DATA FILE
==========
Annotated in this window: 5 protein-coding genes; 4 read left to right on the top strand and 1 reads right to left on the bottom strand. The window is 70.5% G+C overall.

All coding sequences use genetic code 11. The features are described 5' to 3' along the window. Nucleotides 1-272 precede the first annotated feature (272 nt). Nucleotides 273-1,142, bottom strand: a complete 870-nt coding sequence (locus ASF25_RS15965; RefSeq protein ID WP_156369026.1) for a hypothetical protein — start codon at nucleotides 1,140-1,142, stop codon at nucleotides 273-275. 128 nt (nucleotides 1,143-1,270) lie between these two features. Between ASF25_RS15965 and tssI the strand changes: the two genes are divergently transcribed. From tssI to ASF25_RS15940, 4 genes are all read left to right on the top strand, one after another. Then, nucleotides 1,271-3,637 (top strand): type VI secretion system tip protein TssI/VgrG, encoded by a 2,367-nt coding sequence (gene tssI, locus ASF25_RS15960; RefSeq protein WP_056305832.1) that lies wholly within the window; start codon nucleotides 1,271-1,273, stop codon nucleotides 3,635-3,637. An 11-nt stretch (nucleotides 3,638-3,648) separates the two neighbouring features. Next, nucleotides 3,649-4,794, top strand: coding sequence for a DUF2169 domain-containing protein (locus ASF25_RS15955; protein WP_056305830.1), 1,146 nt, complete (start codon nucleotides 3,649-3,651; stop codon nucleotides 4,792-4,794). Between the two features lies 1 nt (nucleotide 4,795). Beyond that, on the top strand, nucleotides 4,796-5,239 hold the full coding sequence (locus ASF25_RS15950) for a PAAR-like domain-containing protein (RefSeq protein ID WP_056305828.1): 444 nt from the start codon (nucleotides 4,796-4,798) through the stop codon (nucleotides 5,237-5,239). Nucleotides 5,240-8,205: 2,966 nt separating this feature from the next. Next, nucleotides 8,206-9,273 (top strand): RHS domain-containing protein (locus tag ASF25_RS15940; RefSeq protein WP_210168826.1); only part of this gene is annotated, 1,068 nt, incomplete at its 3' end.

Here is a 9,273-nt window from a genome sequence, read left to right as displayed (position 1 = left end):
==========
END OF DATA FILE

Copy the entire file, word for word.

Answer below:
Annotated in this window: 5 protein-coding genes; 4 read left to right on the top strand and 1 reads right to left on the bottom strand. The window is 70.5% G+C overall.

All coding sequences use genetic code 11. The features are described 5' to 3' along the window. Nucleotides 1-272 precede the first annotated feature (272 nt). Nucleotides 273-1,142, bottom strand: a complete 870-nt coding sequence (locus ASF25_RS15965; RefSeq protein ID WP_156369026.1) for a hypothetical protein — start codon at nucleotides 1,140-1,142, stop codon at nucleotides 273-275. 128 nt (nucleotides 1,143-1,270) lie between these two features. Between ASF25_RS15965 and tssI the strand changes: the two genes are divergently transcribed. From tssI to ASF25_RS15940, 4 genes are all read left to right on the top strand, one after another. Then, nucleotides 1,271-3,637 (top strand): type VI secretion system tip protein TssI/VgrG, encoded by a 2,367-nt coding sequence (gene tssI, locus ASF25_RS15960; RefSeq protein WP_056305832.1) that lies wholly within the window; start codon nucleotides 1,271-1,273, stop codon nucleotides 3,635-3,637. An 11-nt stretch (nucleotides 3,638-3,648) separates the two neighbouring features. Next, nucleotides 3,649-4,794, top strand: coding sequence for a DUF2169 domain-containing protein (locus ASF25_RS15955; protein WP_056305830.1), 1,146 nt, complete (start codon nucleotides 3,649-3,651; stop codon nucleotides 4,792-4,794). Between the two features lies 1 nt (nucleotide 4,795). Beyond that, on the top strand, nucleotides 4,796-5,239 hold the full coding sequence (locus ASF25_RS15950) for a PAAR-like domain-containing protein (RefSeq protein ID WP_056305828.1): 444 nt from the start codon (nucleotides 4,796-4,798) through the stop codon (nucleotides 5,237-5,239). Nucleotides 5,240-8,205: 2,966 nt separating this feature from the next. Next, nucleotides 8,206-9,273 (top strand): RHS domain-containing protein (locus tag ASF25_RS15940; RefSeq protein WP_210168826.1); only part of this gene is annotated, 1,068 nt, incomplete at its 3' end.

Here is a 9,273-nt window from a genome sequence, read left to right as displayed (position 1 = left end):